Create your own photogallery: Part II
In Create Your Own Photo Gallery: Part I, I started creating an online photo gallery. Using www.woofbyte.com.au/gallery as a template, I reviewed techniques needed to reduce the size of a graphically intensive website. Also, I have discussed that frames are preferable for this type of website to further reduce website loading times.
Now let’s look at the required code. To accompany this step-by-step guide, I’ve included some tips to ensure your site stays centered despite different screen resolutions.
Note: Position your mouse over the frame that interests you, right-click and select View Source to view the code for that page. To view the source code of the controller page (index.html), choose Source from the View menu.
As your controller page, index.html determines the layout of your frames, making it the most important page. Inside the standard HTML framework (HTML, HEAD and TITLE tags), paste the following code:
This creates two framesets. The first puts hnav.html in the top 40 pixels of the screen that spans the page, with the second frameset taking up the remaining space.
The second frameset contains three columns: two take up 20 percent of the given space (lnav.html and rnav.html), and one – middle.html – sits between them and takes up 60 percent (the rest).
This page (the horizontal navigation bar) displays explanatory text next to a linkable graphic. Using the online template, show the source of the top frame that this page is in.
Note that the table has a width of 100 percent. This means that regardless of size, it takes up the entire width of the page. The two outer cells ensure that the inner TDs (which contain our graphics and text) always have a 10 percent buffer from the right and left edges of the screen.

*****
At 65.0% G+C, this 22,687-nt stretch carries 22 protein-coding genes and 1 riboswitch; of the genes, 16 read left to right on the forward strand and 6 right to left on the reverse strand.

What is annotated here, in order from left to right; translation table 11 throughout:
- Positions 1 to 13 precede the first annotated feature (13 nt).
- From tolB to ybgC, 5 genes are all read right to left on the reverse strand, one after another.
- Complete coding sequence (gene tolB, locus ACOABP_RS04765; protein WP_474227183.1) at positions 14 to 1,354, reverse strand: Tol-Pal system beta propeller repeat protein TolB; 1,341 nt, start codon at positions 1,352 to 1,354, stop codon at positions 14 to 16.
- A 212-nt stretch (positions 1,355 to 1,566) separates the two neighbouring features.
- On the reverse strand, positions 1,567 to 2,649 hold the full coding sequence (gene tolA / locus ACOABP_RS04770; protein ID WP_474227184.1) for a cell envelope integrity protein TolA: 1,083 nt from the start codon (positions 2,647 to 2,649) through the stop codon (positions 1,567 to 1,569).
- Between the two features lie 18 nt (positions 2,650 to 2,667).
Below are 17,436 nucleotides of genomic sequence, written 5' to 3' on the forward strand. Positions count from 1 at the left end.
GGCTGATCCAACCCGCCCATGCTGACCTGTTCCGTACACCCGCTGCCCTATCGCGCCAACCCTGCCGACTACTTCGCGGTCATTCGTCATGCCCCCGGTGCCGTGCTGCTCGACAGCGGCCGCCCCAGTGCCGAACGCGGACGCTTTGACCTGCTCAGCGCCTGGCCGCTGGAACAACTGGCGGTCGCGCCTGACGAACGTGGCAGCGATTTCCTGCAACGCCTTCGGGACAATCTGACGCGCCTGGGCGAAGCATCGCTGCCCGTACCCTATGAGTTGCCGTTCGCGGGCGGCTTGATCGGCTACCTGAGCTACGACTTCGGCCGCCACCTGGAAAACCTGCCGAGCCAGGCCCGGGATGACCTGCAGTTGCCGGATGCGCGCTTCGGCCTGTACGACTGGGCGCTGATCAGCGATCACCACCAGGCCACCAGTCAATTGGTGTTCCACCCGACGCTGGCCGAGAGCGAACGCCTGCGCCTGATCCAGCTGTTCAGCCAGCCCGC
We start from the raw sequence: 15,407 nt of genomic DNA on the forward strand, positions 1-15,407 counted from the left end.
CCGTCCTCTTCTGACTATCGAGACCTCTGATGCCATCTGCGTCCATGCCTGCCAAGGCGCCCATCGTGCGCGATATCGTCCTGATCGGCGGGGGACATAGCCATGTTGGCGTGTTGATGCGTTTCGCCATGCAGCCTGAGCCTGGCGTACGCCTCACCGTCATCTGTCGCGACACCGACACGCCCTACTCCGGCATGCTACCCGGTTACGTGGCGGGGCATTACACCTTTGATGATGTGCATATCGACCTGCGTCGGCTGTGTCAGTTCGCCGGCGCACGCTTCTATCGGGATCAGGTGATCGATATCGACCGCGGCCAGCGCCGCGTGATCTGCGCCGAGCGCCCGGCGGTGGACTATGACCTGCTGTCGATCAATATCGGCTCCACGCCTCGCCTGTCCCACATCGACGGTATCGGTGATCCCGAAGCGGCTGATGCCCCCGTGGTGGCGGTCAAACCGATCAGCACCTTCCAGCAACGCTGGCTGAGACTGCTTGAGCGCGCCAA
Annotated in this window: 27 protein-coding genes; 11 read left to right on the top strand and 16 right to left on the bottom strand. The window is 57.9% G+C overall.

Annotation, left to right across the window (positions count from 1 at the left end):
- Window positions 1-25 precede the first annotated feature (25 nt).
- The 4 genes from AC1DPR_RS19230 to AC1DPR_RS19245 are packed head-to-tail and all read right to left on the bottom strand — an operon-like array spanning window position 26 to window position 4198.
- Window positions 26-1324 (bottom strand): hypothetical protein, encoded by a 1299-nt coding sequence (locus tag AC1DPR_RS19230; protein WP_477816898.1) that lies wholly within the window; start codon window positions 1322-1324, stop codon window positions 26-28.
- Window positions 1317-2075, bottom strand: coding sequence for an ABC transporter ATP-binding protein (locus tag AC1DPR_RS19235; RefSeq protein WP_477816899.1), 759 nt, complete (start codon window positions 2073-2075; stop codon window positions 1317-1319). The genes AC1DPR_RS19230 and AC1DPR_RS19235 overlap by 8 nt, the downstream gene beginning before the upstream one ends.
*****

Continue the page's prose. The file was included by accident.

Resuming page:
There is also the cell containing an IMG SRC command encapsulated by an A HREF. This converts the graphic into a link. Finally, there is the cell that contains our formatted statement text.
These two pages (the left and right navigation bars) are identical except that they point to different photos and links.
Look at the source of either or both of these pages – you’ll notice that there is a table within a table to center the thumbnails. See FIGURE 1 to see what this would look like if both tables had a border.
The inner table contains the linkable thumbnails. For example:
The A HREF commands all refer to an average target value. Look at index.html and you will see that the frame containing middle.html has an additional property of name=”middle” . If links target it, the relevant HTML page will open in that frame, replacing middle.html.
The outside table has a width and height of 100 percent, and its only content is the other table. Note that the inner table has valign=”middle” and align=”center” properties – this means that it will be centered both horizontally and vertically within the larger table, which due to its 100% size properties represents the entire page . Therefore, the inner table is always centered within the frame, regardless of the screen resolution.
When the website first loads, it is the middle.html file. However, each time a thumbnail is clicked, it is replaced with a different page. This follows from the target link in lnav.html and rnav.html mentioned above.
If you click on the first thumbnail on the left, picture1.html replaces middle.html. There are nine HTML pages that are suitable for the middle position: picture1.html to picture8.html and middle.html, which is used for the home page position. These files all have a similar format and consist of a large graphic, a text description and a footer.
By using tables within tables, as discussed above, you can ensure that the data is positioned exactly how you want it, regardless of screen size.
See more new articles in category: GUIDES